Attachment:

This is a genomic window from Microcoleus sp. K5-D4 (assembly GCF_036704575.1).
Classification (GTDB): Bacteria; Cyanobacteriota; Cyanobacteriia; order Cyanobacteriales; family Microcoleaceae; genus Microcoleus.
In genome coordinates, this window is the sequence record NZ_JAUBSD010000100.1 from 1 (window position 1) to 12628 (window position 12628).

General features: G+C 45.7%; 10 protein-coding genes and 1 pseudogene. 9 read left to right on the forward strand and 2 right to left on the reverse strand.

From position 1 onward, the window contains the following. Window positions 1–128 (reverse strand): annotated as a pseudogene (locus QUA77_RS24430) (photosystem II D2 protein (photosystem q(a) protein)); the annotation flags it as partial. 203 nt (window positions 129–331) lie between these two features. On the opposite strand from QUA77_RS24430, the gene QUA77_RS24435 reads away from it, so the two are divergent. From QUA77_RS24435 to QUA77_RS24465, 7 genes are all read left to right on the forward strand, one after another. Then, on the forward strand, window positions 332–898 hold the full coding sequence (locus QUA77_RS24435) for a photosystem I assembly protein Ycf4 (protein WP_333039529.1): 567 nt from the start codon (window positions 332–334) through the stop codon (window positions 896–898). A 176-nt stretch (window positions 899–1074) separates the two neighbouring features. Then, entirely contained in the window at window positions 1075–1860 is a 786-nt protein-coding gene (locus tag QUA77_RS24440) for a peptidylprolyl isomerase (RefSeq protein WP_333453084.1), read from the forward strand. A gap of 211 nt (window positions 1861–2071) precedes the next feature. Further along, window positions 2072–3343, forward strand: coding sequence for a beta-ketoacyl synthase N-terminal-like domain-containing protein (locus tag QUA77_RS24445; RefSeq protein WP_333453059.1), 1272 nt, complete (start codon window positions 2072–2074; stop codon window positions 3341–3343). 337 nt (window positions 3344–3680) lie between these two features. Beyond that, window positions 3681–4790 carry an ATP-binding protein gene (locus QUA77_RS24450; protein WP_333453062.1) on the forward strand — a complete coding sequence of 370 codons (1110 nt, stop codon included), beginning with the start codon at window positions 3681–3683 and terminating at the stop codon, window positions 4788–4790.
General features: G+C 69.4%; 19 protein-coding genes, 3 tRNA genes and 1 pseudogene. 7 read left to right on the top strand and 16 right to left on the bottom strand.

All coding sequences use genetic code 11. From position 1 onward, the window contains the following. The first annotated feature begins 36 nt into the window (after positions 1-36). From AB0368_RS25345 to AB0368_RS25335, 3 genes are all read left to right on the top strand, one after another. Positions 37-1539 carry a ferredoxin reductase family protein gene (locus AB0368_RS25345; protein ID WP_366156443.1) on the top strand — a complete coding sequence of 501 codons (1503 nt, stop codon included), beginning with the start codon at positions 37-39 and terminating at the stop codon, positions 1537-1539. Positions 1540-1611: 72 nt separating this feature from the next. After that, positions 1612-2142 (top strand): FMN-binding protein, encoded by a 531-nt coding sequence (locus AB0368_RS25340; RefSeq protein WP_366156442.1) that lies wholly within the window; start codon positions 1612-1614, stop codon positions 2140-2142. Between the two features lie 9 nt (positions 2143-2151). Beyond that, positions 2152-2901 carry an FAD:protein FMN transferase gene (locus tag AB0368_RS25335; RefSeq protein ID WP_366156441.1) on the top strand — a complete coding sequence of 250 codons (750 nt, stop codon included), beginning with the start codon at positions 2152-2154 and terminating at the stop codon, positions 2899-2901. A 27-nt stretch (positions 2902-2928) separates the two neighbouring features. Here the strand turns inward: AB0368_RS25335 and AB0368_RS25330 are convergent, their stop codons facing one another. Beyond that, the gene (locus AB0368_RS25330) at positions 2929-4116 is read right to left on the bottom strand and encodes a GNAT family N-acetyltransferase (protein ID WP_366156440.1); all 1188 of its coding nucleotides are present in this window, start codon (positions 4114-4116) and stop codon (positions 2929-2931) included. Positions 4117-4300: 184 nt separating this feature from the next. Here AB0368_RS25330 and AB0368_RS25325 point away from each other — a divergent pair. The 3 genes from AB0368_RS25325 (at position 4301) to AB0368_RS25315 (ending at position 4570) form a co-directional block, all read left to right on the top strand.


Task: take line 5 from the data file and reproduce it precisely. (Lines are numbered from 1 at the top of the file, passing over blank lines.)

From position 1 onward, the window contains the following. Window positions 1–128 (reverse strand): annotated as a pseudogene (locus QUA77_RS24430) (photosystem II D2 protein (photosystem q(a) protein)); the annotation flags it as partial. 203 nt (window positions 129–331) lie between these two features. On the opposite strand from QUA77_RS24430, the gene QUA77_RS24435 reads away from it, so the two are divergent. From QUA77_RS24435 to QUA77_RS24465, 7 genes are all read left to right on the forward strand, one after another. Then, on the forward strand, window positions 332–898 hold the full coding sequence (locus QUA77_RS24435) for a photosystem I assembly protein Ycf4 (protein WP_333039529.1): 567 nt from the start codon (window positions 332–334) through the stop codon (window positions 896–898). A 176-nt stretch (window positions 899–1074) separates the two neighbouring features. Then, entirely contained in the window at window positions 1075–1860 is a 786-nt protein-coding gene (locus tag QUA77_RS24440) for a peptidylprolyl isomerase (RefSeq protein WP_333453084.1), read from the forward strand. A gap of 211 nt (window positions 1861–2071) precedes the next feature. Further along, window positions 2072–3343, forward strand: coding sequence for a beta-ketoacyl synthase N-terminal-like domain-containing protein (locus tag QUA77_RS24445; RefSeq protein WP_333453059.1), 1272 nt, complete (start codon window positions 2072–2074; stop codon window positions 3341–3343). 337 nt (window positions 3344–3680) lie between these two features. Beyond that, window positions 3681–4790 carry an ATP-binding protein gene (locus QUA77_RS24450; protein WP_333453062.1) on the forward strand — a complete coding sequence of 370 codons (1110 nt, stop codon included), beginning with the start codon at window positions 3681–3683 and terminating at the stop codon, window positions 4788–4790.